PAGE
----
Ilulissat, western Greenland, Michael S Nolan

Has The Face Of Adventure Changed Forever?

The not-so brave new world

Expo 2020

Why Expo 2020 Dubai Will Change The World

The countdown has begun to the biggest show Dubai has ever seen

La Perle

Executive Producer Craig Hartenstine explains why La Perle just might be the most amazing show you’ll ever see

Riffing in Manila

Why getting the blues in the sprawling capital of the Philippines is no bad thing Manila is not an easy place to explore. On a recent trip I was told that the huge capital of the Philippines – part of a sprawling metropolitan area home to some 24 million people – is only for “advanced travellers”. They’re at least partly right. For most tourists Manila is a point-of-entry from which they advance to the staggering Filipino countryside: its volcanos, beaches and pulsating wildlife. But no large city is worth avoiding altogether. Manila may be short on tourist-friendly sights,...

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El Raval Barcelona, Spain

El Raval lies in the heart of Barcelona and forms part of the labyrinth that is known as Ciutat Vella (Old Town). It’s an area bursting at the seams with artists, creative professionals and the city’s more salubrious characters – making up a rich and alluring tapestry for any visitor. Formed in the 14th Century, Raval was created as an extension of the city. The industrial revolution brought factories to the area and with them high-rise tenement buildings, squalor, vice and high mortality rates. During this time it was one of the most densely populated areas in Europe and...

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Game Of Stones

Malta’s cinematic landscape has become world-famous as a backdrop to Game Of Thrones. But now, the island’s unique geology is amassing its own cult following, and they’re viewing the island from an entirely new perspective

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Chelsea London, UK

Skirting the north of the River Thames, Chelsea has been affiliated with high society since Henry VIII moved his royal court to the area in the 1600s. In the late 18th century it became a Bohemian neighbourhood with artists, writers and radicals moving in, while many luminaries of the Victorian era lived here, such as painters Turner and Whistler and writers Thomas Carlyle, Jonathan Swift and Oscar Wilde. The ’60s brought artists, designers and musicians, attracted by cheap rent and a cool reputation. The Beatles and Rolling Stones had homes here and designers Vivienne Westwood and Mary...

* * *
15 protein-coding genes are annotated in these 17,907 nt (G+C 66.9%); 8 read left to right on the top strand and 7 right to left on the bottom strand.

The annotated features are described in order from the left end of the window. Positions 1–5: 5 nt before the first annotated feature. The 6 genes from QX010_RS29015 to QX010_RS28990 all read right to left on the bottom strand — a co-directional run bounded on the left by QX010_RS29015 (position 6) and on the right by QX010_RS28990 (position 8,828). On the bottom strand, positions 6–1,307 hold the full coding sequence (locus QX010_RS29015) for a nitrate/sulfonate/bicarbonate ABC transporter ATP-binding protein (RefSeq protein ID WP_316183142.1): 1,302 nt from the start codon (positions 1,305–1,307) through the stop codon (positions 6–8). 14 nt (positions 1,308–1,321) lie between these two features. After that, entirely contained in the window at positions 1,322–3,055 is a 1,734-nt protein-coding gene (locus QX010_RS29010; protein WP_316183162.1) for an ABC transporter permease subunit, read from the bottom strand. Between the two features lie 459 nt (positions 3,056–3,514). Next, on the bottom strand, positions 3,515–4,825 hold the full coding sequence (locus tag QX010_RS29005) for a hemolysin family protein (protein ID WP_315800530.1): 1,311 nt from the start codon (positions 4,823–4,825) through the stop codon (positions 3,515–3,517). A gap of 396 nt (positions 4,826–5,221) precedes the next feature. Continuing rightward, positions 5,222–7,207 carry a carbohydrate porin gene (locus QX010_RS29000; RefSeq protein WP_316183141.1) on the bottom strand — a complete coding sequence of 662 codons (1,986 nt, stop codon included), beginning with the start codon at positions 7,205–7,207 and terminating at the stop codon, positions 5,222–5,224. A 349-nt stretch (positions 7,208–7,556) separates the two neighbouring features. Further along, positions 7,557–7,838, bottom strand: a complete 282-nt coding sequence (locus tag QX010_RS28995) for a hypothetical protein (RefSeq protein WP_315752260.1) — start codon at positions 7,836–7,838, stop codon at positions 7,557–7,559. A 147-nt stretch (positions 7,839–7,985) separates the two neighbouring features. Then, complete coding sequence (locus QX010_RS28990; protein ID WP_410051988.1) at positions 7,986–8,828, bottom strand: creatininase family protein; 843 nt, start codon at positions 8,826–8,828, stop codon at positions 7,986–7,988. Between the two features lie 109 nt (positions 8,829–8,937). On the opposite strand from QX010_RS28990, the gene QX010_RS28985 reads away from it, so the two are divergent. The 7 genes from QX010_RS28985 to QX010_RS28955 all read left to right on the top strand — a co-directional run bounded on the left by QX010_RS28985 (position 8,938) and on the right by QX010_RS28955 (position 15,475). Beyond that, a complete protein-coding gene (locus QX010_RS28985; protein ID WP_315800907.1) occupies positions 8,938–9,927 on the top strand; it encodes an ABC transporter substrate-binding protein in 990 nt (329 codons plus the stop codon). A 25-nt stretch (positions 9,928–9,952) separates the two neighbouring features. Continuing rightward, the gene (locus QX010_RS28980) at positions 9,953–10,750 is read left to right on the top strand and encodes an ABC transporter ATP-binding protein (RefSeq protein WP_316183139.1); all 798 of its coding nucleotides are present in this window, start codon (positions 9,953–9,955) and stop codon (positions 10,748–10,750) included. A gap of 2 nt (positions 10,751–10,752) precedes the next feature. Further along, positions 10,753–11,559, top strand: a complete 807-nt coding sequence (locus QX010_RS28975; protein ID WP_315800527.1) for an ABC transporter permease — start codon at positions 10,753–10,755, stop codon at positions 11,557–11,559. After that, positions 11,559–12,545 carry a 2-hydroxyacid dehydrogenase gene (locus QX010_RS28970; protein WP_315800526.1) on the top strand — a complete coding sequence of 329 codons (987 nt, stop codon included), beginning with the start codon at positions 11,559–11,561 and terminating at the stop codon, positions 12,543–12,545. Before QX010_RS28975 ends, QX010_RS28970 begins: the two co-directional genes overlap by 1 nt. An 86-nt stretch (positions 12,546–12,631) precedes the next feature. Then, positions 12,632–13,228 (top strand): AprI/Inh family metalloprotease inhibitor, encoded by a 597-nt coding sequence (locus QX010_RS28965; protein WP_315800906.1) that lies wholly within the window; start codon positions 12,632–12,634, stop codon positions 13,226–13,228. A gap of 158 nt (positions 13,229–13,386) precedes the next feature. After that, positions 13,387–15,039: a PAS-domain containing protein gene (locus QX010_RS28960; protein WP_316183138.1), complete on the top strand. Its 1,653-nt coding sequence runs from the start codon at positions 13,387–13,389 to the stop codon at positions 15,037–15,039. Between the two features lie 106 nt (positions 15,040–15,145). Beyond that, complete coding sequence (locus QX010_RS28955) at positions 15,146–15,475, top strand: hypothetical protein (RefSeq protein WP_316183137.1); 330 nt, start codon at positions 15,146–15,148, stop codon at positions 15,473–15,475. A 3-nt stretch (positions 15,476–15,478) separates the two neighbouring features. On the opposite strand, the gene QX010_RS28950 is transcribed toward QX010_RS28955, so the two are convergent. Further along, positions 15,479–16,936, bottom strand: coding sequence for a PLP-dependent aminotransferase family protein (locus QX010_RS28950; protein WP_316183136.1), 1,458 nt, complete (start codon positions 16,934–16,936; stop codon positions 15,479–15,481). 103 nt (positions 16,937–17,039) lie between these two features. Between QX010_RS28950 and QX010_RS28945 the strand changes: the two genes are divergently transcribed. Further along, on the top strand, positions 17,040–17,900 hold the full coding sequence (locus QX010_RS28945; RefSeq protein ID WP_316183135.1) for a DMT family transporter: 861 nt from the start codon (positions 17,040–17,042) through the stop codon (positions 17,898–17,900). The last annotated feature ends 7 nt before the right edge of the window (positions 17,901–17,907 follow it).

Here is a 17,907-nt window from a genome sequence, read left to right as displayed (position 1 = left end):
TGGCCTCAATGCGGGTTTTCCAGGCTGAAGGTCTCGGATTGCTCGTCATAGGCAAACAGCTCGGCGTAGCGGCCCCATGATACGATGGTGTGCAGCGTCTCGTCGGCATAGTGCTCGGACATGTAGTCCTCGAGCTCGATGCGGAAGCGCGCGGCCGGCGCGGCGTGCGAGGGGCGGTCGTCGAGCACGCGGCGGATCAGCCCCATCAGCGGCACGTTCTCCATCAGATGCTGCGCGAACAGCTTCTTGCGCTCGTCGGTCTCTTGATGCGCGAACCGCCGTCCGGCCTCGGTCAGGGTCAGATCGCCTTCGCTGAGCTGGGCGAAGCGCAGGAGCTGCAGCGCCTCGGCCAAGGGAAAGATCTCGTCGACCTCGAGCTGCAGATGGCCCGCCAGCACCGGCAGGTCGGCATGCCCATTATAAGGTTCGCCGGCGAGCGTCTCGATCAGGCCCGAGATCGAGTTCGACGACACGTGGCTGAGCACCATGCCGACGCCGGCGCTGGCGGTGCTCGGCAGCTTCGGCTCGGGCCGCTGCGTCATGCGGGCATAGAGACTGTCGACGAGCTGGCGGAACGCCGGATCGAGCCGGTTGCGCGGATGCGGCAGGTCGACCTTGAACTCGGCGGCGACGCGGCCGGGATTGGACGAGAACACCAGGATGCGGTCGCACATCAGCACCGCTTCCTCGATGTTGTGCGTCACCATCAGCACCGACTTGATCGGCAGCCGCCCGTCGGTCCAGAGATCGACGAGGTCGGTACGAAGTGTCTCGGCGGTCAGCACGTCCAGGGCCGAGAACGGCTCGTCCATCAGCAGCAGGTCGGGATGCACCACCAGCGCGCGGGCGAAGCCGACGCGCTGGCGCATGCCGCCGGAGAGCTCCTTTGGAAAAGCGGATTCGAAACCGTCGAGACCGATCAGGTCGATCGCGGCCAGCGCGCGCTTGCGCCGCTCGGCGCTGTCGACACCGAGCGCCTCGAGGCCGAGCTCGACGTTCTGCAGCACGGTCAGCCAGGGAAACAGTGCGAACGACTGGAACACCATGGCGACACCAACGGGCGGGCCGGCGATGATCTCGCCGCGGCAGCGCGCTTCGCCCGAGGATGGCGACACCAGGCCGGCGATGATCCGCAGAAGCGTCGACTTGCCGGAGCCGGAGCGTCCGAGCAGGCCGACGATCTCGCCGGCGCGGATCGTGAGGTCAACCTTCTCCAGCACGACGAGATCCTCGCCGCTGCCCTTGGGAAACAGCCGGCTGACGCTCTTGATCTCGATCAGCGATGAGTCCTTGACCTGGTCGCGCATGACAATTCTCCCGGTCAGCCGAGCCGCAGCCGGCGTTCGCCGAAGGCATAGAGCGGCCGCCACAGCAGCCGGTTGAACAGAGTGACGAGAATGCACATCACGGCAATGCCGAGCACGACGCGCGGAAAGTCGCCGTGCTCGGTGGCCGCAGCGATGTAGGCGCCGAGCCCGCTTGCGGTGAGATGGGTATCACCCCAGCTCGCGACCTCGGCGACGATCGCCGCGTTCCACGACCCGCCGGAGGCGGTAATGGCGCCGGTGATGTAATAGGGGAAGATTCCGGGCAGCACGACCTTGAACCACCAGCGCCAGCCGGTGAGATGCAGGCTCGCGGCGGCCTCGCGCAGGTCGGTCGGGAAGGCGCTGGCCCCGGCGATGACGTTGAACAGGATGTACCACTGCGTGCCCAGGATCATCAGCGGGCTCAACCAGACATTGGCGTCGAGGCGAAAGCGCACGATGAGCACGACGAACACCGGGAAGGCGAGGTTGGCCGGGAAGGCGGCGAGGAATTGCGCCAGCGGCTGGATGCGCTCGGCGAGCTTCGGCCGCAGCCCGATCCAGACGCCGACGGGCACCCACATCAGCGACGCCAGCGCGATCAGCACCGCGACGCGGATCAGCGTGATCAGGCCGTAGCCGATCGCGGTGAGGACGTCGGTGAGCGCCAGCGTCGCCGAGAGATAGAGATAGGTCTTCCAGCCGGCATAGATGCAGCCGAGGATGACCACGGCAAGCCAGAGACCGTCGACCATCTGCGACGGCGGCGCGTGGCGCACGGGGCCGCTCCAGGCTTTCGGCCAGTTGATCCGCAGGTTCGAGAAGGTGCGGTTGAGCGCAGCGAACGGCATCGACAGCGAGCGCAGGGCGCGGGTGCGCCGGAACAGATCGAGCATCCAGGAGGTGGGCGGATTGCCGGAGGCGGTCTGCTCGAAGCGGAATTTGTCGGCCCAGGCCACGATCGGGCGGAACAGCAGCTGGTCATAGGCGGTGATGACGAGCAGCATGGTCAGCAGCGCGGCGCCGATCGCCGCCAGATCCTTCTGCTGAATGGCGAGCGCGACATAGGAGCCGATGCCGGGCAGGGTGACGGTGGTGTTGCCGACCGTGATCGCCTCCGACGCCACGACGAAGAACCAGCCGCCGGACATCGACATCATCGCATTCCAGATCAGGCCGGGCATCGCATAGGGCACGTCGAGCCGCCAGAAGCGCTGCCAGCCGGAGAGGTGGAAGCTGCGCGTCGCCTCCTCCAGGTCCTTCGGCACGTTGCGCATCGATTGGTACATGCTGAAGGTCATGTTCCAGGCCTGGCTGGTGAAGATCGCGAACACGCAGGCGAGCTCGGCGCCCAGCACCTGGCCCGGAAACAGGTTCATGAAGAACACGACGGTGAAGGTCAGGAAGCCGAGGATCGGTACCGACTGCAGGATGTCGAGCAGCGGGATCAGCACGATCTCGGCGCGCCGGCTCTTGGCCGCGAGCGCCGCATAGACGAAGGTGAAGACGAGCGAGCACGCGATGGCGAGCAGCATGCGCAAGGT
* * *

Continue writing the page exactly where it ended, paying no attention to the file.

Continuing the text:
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Hotel D’Angleterre, Copenhagen, Denmark

The Hotel D’Angleterre is part of the furniture in Copenhagen. Absolutely central to city life – it’s across the road from the Royal Opera House, a five-minute walk from the colourful waterfront buildings of Nyhavn and around the corner from Strøget, the largest pedestrianised shopping street in the world. Prime real estate. The building alone is worthy of its fine reputation – even the Lego version found in the lobby is impressive – and the 92 rooms and suites offer a combination of traditional luxury and contemporary touches that many, similarly historic, hotels often get wrong. Our advice...

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Amangalla, Galle, Sri lanka

It’s not often that classic architectural form is associated with the Aman group of hotels, more renowned for their sleek minimalism. But Amangalla, in Sri Lanka’s 2,000-year old maritime fort of Galle, is a shrine to Dutch colonialism and charmingly reminiscent of the original Oriental Hotel that stood before it. Today, many of the authentic features remain, including the original wooden flooring, a grand staircase and 400-year-old stone steps in the lobby. An emerald hued pool with private cabanas set in a high-walled, sun-dappled courtyard is a modern touch. Rooms run off the corridors behind enormous antique teak...

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Once a forgotten part of Dublin’s north inner city, the area around Smithfield and Stoneybatter has undergone something of a renaissance in recent years. With new restaurants and independent shops opening, there’s never been a better time to see what all the fuss is about Stoneybatter and Smithfield are two of Dublin’s most storied neighbourhoods. It’s unsurprising, really, they go back more than 1,700 years. When the Normans invaded the city, the Vikings were pushed back outside the city limits to what is now Stoneybatter, hence the street names you’ll see there such as Viking Road,Olaf Road, and the...

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